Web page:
If you are currently in removal proceedings and have a U.S. citizen spouse, parent, or child over the age of 21, you may be eligible to apply for a family-based green card and, to overcome any unlawful U.S. presence of six months or more, a waiver for your unlawful presence in the United States. Until recently, applying for such a waiver was impossible without leaving the United States, but the new I-601A unlawful presence waiver has changed this.
The sections below detail the steps needed to take advantage of this new waiver if you are currently in removal (deportation) proceedings. This is a multi-step, complex process, however, so getting the help of an experienced immigration attorney would be an excellent idea.
First, your U.S. citizen spouse, parent, or child over the age of 21 must file an I-130 petition on your behalf, asking to serve as your sponsor for U.S. lawful permanent residence (a green card). Your petitioner must send the I-130 to U.S. Citizenship and Immigration Services (USCIS), after which the petitioner will get a receipt notice and finally an approval or denial.
For more detailed information on the I-130 process, see Nolo's articles, "Filling Out, Submitting Form I-130 for Parents of a U.S. Citizen," and "Preparing an I-130 Visa Petition for the Immigrating Spouse of a U.S. Citizen."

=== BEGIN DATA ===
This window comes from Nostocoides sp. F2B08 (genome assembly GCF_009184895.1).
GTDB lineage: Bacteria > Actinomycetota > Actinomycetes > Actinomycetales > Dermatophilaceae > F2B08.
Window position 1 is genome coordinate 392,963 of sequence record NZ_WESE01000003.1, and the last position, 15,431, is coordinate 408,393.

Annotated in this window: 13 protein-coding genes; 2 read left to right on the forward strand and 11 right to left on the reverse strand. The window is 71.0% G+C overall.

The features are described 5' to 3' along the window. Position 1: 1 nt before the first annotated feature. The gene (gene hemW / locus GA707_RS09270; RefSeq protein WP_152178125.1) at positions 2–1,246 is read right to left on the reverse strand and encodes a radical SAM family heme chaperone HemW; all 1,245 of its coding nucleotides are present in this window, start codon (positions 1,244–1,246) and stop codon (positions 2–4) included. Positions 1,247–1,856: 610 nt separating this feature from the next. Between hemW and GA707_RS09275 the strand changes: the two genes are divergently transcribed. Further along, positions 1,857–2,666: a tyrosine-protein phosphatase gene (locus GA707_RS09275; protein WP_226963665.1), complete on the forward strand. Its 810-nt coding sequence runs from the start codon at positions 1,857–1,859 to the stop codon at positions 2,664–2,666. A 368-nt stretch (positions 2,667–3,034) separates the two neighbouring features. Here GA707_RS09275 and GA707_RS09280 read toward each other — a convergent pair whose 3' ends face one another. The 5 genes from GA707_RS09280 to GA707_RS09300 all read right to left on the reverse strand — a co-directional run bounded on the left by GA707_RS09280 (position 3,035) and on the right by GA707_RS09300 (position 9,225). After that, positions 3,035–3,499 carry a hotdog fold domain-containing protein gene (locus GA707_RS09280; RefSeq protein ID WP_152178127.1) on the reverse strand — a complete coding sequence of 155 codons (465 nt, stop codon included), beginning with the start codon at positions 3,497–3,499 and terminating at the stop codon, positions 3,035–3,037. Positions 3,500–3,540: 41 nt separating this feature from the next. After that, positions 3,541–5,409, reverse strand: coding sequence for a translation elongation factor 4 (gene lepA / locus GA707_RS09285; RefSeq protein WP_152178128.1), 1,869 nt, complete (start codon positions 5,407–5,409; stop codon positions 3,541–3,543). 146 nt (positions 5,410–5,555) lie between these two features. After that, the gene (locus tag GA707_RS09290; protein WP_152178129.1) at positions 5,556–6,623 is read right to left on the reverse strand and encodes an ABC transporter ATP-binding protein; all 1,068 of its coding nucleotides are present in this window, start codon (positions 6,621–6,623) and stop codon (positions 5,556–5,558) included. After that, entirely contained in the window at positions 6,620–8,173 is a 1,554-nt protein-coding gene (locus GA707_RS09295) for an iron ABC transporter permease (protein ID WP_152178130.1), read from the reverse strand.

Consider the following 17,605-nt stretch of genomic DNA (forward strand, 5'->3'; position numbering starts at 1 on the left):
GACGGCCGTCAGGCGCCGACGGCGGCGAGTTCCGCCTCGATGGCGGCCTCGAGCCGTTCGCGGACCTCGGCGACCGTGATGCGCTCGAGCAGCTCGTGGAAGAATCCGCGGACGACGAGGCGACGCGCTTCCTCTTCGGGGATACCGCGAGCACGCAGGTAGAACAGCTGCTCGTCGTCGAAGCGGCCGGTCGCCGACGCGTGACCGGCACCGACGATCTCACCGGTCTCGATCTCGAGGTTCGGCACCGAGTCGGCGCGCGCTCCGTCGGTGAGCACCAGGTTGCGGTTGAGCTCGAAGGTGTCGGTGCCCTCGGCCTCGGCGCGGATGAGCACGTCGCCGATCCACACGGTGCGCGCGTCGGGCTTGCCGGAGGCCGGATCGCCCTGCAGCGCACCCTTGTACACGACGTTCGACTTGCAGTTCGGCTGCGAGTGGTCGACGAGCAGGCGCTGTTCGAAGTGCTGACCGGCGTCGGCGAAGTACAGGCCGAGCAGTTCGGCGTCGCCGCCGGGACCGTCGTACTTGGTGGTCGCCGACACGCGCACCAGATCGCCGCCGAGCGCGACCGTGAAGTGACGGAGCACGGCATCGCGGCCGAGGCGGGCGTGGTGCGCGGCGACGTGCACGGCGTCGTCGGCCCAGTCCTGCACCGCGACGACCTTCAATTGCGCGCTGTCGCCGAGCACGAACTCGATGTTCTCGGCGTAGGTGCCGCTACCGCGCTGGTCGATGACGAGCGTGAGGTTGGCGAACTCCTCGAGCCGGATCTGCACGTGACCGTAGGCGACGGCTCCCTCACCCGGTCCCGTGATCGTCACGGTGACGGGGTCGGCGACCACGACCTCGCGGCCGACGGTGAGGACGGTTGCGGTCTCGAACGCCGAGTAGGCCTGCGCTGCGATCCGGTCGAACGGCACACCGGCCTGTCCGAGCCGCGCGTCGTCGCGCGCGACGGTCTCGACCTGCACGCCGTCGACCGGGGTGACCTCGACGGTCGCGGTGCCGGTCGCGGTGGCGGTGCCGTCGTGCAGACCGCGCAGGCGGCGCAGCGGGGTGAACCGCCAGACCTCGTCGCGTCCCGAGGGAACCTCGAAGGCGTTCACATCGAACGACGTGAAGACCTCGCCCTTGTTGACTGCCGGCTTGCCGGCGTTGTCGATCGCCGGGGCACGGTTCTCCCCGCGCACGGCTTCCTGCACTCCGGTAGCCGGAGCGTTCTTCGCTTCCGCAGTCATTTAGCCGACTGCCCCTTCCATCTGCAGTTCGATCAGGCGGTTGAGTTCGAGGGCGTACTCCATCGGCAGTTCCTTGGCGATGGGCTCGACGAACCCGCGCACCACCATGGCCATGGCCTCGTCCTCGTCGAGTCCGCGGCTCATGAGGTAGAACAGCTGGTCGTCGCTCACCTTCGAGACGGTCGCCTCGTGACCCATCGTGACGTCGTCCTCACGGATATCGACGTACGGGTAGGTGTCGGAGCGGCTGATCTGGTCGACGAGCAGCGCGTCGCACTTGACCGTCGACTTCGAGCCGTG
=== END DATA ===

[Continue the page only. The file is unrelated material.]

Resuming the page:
If USCIS approves the I-130 your relative filed for you, you can apply for an I-601A waiver. For more information on preparing the paperwork for this waiver, see Nolo's article, "Filling Our Form I-601 A to Request a Provisional Waiver." You will need to submit your completed waiver application to USCIS (not to the court) while you are still in removal proceedings. Your immigration attorney can ask for a continuance (more time) in your removal case while this petition is pending a decision by USCIS.
Depending on the immigration court, you may be required to show proof that USCIS approved the I-130 petition and/or I-601A waiver. Once you have these documents, your immigration attorney can file a motion to administratively close or terminate your removal proceedings with the immigration court. This ends your removal proceedings so that you can go forward with the normal application procedures, or what's known as consular processing, in your home country.
The last step, after your case has been administratively closed or terminated by the immigration court, is to undergo consular processing in your home country. This is the same procedure every green card applicant goes through.
Once your I-130 petition is approved, USCIS will send it to the National Visa Center (NVC) and you will be scheduled for an interview at the U.S. consulate in your home country.
After you attend your interview, the consulate will process your case and grant or deny your visa. If your visa is granted, you will return to the United States and be granted legal permanent residency upon your arrival. Your actual green card will arrive some weeks later.
Because the process of applying for the petition, waiver, and order from an immigration court are complicated, you should consult an immigration attorney before making a decision on whether this is right for you, and for help with this process.
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